Project Spurs continues it's look back at what will probably be known as the Golden Age of Spurs basketball this decade. Today I'll highlight the players of the decade.
Aside from three championships, this decade has brought Spurs fans some very good players and fan favorites. But when thinking of the players that deserve the distinction of being known as Players of the Decade, I could only think of three players, the big three, Tim Duncan, Tony Parker and Manu Ginobili.
I always say, and will continue to say, that Tim Duncan is one of the most underrated and under-appreciated players in the league. Maybe it's his demeanor on the court, but if you take a look at what he's done this past decade, I'm surprised he hasn't picked up more hardware.
He enjoyed the best year of his career and of the decade in the 2001-02 season, when he averaged 25.5 points, 12.7 rebounds, 3.7 assists and 2.5 blocks per game. To go along with that, he shot a career-high 79 percent from the charity stripe.
There's no question that Duncan will probably be known as the best player to come through this franchise, so is there really any doubt that he belongs on the all-decade team. All I can say is get enough of him now fans, because when he hangs up his Adidas TS Commanders for the last time, a lot of people will realize how great he truly was.
Many GM's and and NBA writers scratched their heads when the Spurs picked a player out of Paris Basket Racing with their 28th overall pick in the 2001 Draft. But, it didn't take long before Parker made a splash in the NBA.
Drafting Parker signaled the end of the Avery Johnson era in San Antonio, but while Johnson was the point guard of the 90s, Parker is the point guard of the 2000s and he quickly made San Antonio forget about a fan favorite. But not only did, Parker take over, he also redefined what a point guard was with his mind-numbing speed and potent scoring.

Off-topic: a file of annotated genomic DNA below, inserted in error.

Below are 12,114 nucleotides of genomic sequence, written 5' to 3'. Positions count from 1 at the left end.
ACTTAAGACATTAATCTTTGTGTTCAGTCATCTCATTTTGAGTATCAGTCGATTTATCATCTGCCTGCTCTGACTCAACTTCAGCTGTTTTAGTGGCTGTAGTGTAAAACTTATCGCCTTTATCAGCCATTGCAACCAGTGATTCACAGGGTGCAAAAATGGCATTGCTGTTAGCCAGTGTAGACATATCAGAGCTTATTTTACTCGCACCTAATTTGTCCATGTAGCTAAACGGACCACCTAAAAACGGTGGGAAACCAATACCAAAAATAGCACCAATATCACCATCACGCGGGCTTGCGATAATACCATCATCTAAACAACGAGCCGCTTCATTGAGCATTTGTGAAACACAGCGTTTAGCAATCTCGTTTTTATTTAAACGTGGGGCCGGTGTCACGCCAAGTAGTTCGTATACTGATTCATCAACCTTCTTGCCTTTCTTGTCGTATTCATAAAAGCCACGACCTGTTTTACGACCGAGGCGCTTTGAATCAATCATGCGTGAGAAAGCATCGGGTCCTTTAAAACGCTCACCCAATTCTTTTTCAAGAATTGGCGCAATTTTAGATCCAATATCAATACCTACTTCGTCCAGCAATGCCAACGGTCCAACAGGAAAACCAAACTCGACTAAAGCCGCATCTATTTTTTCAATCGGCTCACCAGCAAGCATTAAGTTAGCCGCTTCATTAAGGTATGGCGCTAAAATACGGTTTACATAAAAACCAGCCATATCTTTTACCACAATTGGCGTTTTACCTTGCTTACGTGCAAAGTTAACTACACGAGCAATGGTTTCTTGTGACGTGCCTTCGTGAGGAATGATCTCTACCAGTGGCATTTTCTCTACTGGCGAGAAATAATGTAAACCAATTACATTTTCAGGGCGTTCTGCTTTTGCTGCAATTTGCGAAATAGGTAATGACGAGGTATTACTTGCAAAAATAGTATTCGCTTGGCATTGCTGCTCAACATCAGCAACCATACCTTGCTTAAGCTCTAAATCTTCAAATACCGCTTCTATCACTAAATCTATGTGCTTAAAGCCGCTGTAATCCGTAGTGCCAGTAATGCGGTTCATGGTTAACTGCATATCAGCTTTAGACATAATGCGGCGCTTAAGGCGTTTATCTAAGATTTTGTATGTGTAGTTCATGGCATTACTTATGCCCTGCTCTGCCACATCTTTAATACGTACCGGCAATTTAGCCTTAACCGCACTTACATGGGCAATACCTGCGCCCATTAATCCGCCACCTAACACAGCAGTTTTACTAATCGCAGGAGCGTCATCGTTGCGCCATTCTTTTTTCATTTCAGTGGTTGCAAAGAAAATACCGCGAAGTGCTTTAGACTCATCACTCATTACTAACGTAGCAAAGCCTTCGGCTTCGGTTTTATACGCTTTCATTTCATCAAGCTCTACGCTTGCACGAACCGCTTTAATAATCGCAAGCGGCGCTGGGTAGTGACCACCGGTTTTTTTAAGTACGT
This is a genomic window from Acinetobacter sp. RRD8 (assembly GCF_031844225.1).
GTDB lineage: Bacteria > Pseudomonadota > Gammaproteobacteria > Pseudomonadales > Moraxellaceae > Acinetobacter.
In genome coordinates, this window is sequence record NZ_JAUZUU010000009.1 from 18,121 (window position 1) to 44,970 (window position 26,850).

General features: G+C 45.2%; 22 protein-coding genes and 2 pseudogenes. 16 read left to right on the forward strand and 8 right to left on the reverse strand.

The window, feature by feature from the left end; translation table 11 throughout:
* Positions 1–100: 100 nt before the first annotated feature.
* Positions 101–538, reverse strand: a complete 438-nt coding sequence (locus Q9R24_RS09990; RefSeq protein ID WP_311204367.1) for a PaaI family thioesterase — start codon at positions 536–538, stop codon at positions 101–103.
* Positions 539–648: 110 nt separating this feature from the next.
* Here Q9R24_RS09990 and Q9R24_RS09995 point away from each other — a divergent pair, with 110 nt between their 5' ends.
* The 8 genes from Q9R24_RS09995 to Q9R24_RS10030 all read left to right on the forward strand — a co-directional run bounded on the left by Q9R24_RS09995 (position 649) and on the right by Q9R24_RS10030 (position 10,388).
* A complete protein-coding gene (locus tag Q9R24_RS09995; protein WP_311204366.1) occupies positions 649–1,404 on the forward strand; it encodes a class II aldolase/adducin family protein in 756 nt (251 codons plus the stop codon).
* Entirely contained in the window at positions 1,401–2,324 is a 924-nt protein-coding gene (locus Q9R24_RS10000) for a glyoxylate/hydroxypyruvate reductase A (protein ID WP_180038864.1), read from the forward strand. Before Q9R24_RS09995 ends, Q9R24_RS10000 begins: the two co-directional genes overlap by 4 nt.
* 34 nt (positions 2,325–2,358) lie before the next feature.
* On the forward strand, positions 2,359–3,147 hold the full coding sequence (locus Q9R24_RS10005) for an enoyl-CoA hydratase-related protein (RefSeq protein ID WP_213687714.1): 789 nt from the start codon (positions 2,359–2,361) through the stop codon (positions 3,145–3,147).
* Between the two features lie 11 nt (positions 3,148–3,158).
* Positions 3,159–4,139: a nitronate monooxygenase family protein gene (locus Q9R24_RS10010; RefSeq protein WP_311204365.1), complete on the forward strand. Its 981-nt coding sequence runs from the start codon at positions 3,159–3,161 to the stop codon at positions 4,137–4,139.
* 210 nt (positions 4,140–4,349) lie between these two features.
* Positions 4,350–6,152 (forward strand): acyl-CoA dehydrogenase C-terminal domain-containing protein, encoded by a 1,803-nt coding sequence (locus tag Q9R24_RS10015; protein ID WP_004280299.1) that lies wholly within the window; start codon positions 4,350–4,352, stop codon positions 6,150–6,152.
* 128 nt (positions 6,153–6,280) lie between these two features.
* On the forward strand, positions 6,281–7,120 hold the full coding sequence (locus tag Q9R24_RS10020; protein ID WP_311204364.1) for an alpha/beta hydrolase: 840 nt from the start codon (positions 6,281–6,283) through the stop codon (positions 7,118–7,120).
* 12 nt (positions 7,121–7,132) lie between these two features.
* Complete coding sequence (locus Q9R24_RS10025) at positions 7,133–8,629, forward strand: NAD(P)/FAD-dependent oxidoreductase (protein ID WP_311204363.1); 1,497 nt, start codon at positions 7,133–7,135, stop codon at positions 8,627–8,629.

While Parker has had his struggles, he's also matured as a player and put himself among the elite NBA point guards.
Manu could probably take up a full article of his own, but it's safe to say that he's probably the best second round draft gem of this decade and likely beyond that. He's the kind of player that only comes around about every decade.
While you may look at his stats and not think twice about him, he's been a very key cog to the way this Spurs team runs, and I think I can safely say that at the most 3 banners, not 4, would be hanging in the AT&T Center without him,
2005 was clearly his best year. He was unstoppable in the playoffs and led the Spurs over the Pistons in the Finals. Not only has Manu put his ego aside and sacrificed his body, he's sacrificed superstar status he could have had playing for any other team.
As a Spurs fan, I've been privileged to witness and celebrate four championships, to watch so many skilled players, and especially to be a fan of this team through such an amazing stretch. It kind of puts things in perspective and as this decade comes to a close very soon, I realize how lucky I've been as a fan to be able to see these three go to war for 82 games a year.